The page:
bannerHON
img
HONnews
HONnews
img PATIENT / PARTICULIER img PROFESSIONNEL DE SANTE img WEBMESTRE img
img
 
img
HONcode sites
All Web sites
HONselect
News
Conferences
Images

Themes:
A B C D E F G H I
J K L M N O P Q
R S T U V W X Y Z
Browse archive:
2014: A J J M A M F J
2013: D N O S A

 
  Other news for:
Caffeine
Food
Child
Parenting
 Resources from HONselect
Could Energy Drinks Be Wrong Choice for Some Teens?
Unhealthy behaviors may be more common in those who consume the beverages, research suggests

By Brenda Goodman
HealthDay Reporter

TUESDAY, May 6, 2014 (HealthDay News) -- Teens who regularly drink energy and sports drinks tend to engage in some unhealthy behaviors, new research suggests.

"Kids who are consuming energy drinks are more likely to smoke, they're more likely to try other illicit substances, they're more likely to drink alcohol. It's uncertain why there's this association but, certainly, the pattern is there," said Cecile Marczinski, an associate professor of psychological science at Northern Kentucky University.

Marczinski has studied the health effects of energy drinks, but was not involved in the new research. She added that several other recent studies have produced similar findings.

Other unhealthy behaviors that tended to accompany regular consumption of sports and energy drinks included more time watching TV and playing video games, the new study found.

The study, published online May 6 in the Journal of Nutrition, Education and Behavior, is one of the first to show that drinking these kinds of beverages may be part of an overall pattern of unhealthy behaviors, the researchers said.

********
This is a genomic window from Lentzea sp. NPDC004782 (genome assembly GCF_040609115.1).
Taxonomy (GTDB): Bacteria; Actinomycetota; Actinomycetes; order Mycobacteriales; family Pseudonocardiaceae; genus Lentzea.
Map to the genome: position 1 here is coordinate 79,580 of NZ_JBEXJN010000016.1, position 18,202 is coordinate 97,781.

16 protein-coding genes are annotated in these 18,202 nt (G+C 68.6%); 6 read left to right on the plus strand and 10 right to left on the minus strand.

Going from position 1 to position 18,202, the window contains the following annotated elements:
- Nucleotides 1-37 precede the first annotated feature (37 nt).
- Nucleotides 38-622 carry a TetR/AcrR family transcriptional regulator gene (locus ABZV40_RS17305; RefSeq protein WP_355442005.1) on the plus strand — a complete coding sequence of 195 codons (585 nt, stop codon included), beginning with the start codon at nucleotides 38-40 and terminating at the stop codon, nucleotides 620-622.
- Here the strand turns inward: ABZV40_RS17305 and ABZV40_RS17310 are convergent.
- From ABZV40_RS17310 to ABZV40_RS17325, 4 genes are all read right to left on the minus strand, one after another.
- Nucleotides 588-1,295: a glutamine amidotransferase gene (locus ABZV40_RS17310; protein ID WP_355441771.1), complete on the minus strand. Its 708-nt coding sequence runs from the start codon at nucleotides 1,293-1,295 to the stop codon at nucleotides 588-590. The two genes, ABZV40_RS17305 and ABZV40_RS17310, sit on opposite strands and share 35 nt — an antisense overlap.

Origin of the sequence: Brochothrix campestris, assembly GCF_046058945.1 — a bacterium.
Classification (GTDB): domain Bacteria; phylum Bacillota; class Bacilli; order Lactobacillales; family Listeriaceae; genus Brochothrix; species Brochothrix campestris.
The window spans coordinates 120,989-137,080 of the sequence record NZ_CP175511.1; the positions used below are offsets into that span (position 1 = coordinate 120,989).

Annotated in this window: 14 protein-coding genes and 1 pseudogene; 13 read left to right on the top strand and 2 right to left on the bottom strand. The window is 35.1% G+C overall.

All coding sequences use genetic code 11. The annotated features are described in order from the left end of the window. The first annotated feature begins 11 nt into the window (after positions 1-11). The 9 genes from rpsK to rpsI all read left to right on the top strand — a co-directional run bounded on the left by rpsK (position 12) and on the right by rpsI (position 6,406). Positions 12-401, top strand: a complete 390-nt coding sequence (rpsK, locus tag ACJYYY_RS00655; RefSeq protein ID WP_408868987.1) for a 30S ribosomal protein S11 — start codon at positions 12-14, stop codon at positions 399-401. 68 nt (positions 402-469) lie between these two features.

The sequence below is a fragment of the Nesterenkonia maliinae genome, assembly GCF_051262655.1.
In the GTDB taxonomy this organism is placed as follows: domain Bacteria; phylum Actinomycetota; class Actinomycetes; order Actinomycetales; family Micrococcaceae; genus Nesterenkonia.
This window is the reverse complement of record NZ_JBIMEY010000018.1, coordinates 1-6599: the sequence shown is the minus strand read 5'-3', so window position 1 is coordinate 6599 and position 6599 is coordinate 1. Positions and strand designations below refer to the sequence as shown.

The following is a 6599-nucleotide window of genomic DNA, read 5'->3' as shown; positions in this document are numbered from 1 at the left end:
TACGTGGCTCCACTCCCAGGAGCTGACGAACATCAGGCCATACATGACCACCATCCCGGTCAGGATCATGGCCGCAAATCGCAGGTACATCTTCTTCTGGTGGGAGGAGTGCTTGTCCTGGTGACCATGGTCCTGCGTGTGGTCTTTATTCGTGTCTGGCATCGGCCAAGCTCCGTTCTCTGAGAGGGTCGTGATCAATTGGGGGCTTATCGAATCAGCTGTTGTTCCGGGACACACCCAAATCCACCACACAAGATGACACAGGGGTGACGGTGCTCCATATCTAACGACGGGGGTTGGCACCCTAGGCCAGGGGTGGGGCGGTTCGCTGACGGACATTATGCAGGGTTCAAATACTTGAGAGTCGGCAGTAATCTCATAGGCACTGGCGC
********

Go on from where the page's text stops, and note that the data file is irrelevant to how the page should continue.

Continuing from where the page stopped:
Sports and energy drink consumption has tripled among teens in recent years, according to a 2013 study in the Journal of the Academy of Nutrition and Dietetics.

This new study surveyed nearly 2,800 middle and high school students from 20 public schools in the Minneapolis-St. Paul area during the 2009-10 school year.

Researchers asked the kids how often they had sports drinks like Gatorade and Powerade and energy drinks like Red Bull and Rockstar. They also asked about a wide variety of other health and lifestyle habits.

Nearly 40 percent of kids who took the survey drank an energy drink at least once a week. About 15 percent had at least one energy drink each week. Boys were more likely than girls to be regular consumers of either beverage type.

Kids who regularly drank sports drinks were more likely to play organized sports. They were also more likely to get more intense physical activity than those who didn't. But they also spent significantly more time playing video games each week. Boys who regularly consumed sports drinks spent more time watching TV than occasional users, the study found.

Both genders tended to drink more sugar-sweetened beverages overall, and they were more likely to have ever tried cigarettes if they regularly consumed sports drinks.

"Really, sports drinks are only needed for kids who participate in vigorous physical activity in hot, humid weather. Otherwise, if they're being consumed all the time they could be contributing to excess weight gain and tooth decay," said study author Nicole Larson, who is a senior research associate at the University of Minnesota, in Minneapolis.

She says that water is usually the best drink for active kids.